During the course of transplantation, the wholeness and unity of the body image is broken. This “Life-Extending” process can develop a kind of emotional vulnerability with body image and self-representation disorders, or paranoid reactions to a panic crisis due to the presence of a foreign object (transplanted organ). This reconstruction process is long and difficult and requires psychic integration of the transplanted organ. According to Castelnuovo-Tedesco (1981), during the organ integration process there are three stages: (1) phase of the foreign body, in which the transplanted organ as foreign can cause persecutory anxieties, or on the contrary idealization; (2) phase of partial incorporation, in which the patient begins to integrate the organ; and (3) phase of total incorporation, in which the organ is acquired automatically, therefore, spontaneous consciousness of the same is absent[18]. Therefore, following transplantation the “foreign” organ is integrated leading to good harmonization of body image in the recipient[24-26].


The affective profile in transplanted patients should be more extensively examined to review all aspects of their mental and emotional assessment, as the emotional pattern constitutes a critical clinical feature of these patients[27]. Receiving an organ requires the death of the donor, or at best, living donor surgery, and even if voluntary, this may be the cause of guilt fantasies expressed by transplant subjects[28,29].

Another important aspect to be taken into consideration concerns the psychological attitudes in the stages preceding the transplant, as the patient may have “unrealistic expectations” that will be an obstacle in dealing with transplant procedures and consequences[30-32].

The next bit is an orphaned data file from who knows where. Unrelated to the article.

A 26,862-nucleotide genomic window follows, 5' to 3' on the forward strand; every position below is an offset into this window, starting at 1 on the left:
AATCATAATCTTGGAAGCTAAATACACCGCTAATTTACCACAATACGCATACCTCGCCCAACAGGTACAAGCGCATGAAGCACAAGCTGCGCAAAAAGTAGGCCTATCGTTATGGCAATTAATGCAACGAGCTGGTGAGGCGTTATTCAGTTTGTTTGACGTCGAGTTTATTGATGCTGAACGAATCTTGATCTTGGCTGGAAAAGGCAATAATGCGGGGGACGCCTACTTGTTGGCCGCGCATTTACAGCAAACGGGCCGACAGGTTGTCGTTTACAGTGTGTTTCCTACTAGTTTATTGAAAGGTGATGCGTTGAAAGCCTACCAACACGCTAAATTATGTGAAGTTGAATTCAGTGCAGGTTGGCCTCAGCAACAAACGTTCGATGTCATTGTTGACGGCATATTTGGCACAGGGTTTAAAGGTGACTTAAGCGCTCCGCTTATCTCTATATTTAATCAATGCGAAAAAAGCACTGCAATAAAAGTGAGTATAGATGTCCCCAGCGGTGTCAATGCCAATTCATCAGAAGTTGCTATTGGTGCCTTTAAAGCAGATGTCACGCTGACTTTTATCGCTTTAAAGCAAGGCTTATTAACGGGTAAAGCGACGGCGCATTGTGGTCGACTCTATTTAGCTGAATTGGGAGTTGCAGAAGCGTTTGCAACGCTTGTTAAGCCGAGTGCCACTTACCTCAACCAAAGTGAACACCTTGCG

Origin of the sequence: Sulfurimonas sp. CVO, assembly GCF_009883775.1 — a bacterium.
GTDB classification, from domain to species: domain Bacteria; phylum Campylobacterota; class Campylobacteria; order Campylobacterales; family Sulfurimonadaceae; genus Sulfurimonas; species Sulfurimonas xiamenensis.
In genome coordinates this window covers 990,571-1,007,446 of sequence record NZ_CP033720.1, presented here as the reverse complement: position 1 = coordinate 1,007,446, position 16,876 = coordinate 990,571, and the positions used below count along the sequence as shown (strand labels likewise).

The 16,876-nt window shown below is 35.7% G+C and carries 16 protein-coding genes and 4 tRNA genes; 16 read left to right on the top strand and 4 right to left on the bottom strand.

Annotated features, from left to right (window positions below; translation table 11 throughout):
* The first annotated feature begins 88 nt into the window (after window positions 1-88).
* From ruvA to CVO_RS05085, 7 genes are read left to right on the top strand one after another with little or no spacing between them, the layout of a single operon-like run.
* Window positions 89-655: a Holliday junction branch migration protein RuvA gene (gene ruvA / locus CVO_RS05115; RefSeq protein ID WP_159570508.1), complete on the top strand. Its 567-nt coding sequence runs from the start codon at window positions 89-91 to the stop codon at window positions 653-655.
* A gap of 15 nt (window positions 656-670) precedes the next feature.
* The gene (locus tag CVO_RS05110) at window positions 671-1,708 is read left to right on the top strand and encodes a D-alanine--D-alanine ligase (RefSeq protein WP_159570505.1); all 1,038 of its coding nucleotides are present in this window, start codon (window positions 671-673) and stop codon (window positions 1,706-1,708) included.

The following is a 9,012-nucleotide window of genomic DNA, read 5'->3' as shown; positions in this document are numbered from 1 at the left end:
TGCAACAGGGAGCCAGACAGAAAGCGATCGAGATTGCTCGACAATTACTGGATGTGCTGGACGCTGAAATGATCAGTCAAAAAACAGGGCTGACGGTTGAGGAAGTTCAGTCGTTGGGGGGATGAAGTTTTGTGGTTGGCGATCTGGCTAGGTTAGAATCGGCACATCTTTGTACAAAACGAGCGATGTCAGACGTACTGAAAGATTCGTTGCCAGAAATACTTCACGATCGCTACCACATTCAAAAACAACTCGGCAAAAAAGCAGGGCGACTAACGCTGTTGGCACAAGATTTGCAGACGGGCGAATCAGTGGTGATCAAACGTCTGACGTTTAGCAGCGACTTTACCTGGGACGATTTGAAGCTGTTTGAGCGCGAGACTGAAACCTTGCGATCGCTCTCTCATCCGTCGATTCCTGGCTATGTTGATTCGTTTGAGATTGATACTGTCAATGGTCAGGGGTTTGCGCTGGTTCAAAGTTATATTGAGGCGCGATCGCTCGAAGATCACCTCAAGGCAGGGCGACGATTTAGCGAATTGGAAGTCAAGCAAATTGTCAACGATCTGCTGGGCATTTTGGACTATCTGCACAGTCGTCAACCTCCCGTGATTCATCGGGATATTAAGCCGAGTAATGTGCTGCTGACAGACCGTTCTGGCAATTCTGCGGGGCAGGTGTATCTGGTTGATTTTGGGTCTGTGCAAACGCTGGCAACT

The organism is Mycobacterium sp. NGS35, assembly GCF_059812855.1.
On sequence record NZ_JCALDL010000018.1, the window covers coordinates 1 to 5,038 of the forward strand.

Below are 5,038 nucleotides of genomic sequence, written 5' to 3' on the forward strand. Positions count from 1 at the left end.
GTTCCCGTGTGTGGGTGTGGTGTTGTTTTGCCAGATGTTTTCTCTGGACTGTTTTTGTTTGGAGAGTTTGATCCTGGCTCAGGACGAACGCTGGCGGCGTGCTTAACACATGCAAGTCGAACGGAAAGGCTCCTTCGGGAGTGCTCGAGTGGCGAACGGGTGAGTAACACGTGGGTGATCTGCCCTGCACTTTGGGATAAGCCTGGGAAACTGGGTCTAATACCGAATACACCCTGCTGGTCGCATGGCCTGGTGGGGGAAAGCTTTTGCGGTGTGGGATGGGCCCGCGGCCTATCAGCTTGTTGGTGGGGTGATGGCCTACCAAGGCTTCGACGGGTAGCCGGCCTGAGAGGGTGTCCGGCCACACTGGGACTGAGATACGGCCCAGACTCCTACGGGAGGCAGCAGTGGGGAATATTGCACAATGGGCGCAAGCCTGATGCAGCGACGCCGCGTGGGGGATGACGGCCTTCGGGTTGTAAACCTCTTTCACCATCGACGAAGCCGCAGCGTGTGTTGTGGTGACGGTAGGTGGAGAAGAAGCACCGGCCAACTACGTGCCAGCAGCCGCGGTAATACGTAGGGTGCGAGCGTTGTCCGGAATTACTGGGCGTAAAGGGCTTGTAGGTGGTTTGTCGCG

Equally disappointing may be the “traumatic” discovery that the transplant did not provide a good “restitutio ad integrum”, with the onset of depressive dynamics and difficulties in accepting the therapeutic post-transplant program[33-37].

This lack of motivation must be identified and possibly corrected before transplantation, as it can lead to rejection resulting in a waste of resources and equipment. If the patient is motivated and understands all the implications of kidney disease in the terminal phase of uremia, the patient feels a responsibility to himself, his family and hopes to improve, following transplantation, his quality of life and his own mental and physical balance[38-42].

De Pasquale et al[23] explored personality characteristics in patients undergoing renal transplantation and confirmed the hypothesis that transplantation can pose a potential risk to the patient’s psychological balance. The analyzed psychological variables showed a “hysterical personality” characterized by immaturity and self-centeredness, impulsive behavior, dependency, inferiority feelings, hypercontrol and superficial interpersonal relationships. This mental condition is well established in transplanted subjects who tend to be egocentric, dependent on caregivers and focus only on their own needs and the new physical condition, thus changing relationship quality, emotions and self-esteem.

In determining hysterical phenomenology, congenital factors as well as acquired factors related to the environment, suffering, stress and electrolyte changes (K/Ca) are important[43]. Organ transplantation is very challenging in patients and acts as an intense stressor stimulus to which the patient reacts with neurotransmitter and endocrine-metabolic changes. These reactions can result in mental disorders, e.g., post-traumatic stress disorder, adjustment disorder, and psychosomatic disorders.

Pistorio et al[30] investigated other personality traits which may emerge in transplant patients and found borderline personality and obsessive-compulsive personality, which are traits negatively correlated with good quality of life. They concluded that it is important to identify patients who have shown pathologic personality traits in order to provide adequate psychologic-psychiatric support and follow-up.


Kidney donation from a living donor is the best solution for end-stage renal failure, both in terms of cost-effectiveness and quality of life, and has many advantages compared with cadaveric transplantation. However, medical practice has long been questioned on ethical, legal and psychological aspects related to living donation.